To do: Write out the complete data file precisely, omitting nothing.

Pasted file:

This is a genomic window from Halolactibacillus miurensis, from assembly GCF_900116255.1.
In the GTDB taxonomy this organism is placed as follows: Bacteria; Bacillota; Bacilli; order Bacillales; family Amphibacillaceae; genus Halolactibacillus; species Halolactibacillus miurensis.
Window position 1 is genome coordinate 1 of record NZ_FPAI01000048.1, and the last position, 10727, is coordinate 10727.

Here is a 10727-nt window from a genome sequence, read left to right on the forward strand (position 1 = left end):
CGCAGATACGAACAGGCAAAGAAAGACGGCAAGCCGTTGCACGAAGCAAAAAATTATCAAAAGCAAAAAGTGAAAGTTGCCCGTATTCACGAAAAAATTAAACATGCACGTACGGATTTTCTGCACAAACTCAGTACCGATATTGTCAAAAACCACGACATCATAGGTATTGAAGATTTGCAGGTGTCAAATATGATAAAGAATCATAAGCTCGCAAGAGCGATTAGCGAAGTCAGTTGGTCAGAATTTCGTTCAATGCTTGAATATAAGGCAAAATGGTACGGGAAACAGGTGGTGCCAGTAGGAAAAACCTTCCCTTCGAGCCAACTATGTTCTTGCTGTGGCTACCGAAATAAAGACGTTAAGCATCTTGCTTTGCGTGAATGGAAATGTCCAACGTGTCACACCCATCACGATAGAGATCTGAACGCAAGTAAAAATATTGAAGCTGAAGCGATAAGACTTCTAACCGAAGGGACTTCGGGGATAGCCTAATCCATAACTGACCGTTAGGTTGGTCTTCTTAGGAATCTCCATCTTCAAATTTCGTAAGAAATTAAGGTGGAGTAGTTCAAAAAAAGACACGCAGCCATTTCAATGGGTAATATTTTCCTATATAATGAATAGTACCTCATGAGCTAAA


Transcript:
This is a genomic window from Halolactibacillus miurensis, from assembly GCF_900116255.1.
In the GTDB taxonomy this organism is placed as follows: Bacteria; Bacillota; Bacilli; order Bacillales; family Amphibacillaceae; genus Halolactibacillus; species Halolactibacillus miurensis.
Window position 1 is genome coordinate 1 of record NZ_FPAI01000048.1, and the last position, 10727, is coordinate 10727.

Here is a 10727-nt window from a genome sequence, read left to right on the forward strand (position 1 = left end):
CGCAGATACGAACAGGCAAAGAAAGACGGCAAGCCGTTGCACGAAGCAAAAAATTATCAAAAGCAAAAAGTGAAAGTTGCCCGTATTCACGAAAAAATTAAACATGCACGTACGGATTTTCTGCACAAACTCAGTACCGATATTGTCAAAAACCACGACATCATAGGTATTGAAGATTTGCAGGTGTCAAATATGATAAAGAATCATAAGCTCGCAAGAGCGATTAGCGAAGTCAGTTGGTCAGAATTTCGTTCAATGCTTGAATATAAGGCAAAATGGTACGGGAAACAGGTGGTGCCAGTAGGAAAAACCTTCCCTTCGAGCCAACTATGTTCTTGCTGTGGCTACCGAAATAAAGACGTTAAGCATCTTGCTTTGCGTGAATGGAAATGTCCAACGTGTCACACCCATCACGATAGAGATCTGAACGCAAGTAAAAATATTGAAGCTGAAGCGATAAGACTTCTAACCGAAGGGACTTCGGGGATAGCCTAATCCATAACTGACCGTTAGGTTGGTCTTCTTAGGAATCTCCATCTTCAAATTTCGTAAGAAATTAAGGTGGAGTAGTTCAAAAAAAGACACGCAGCCATTTCAATGGGTAATATTTTCCTATATAATGAATAGTACCTCATGAGCTAAA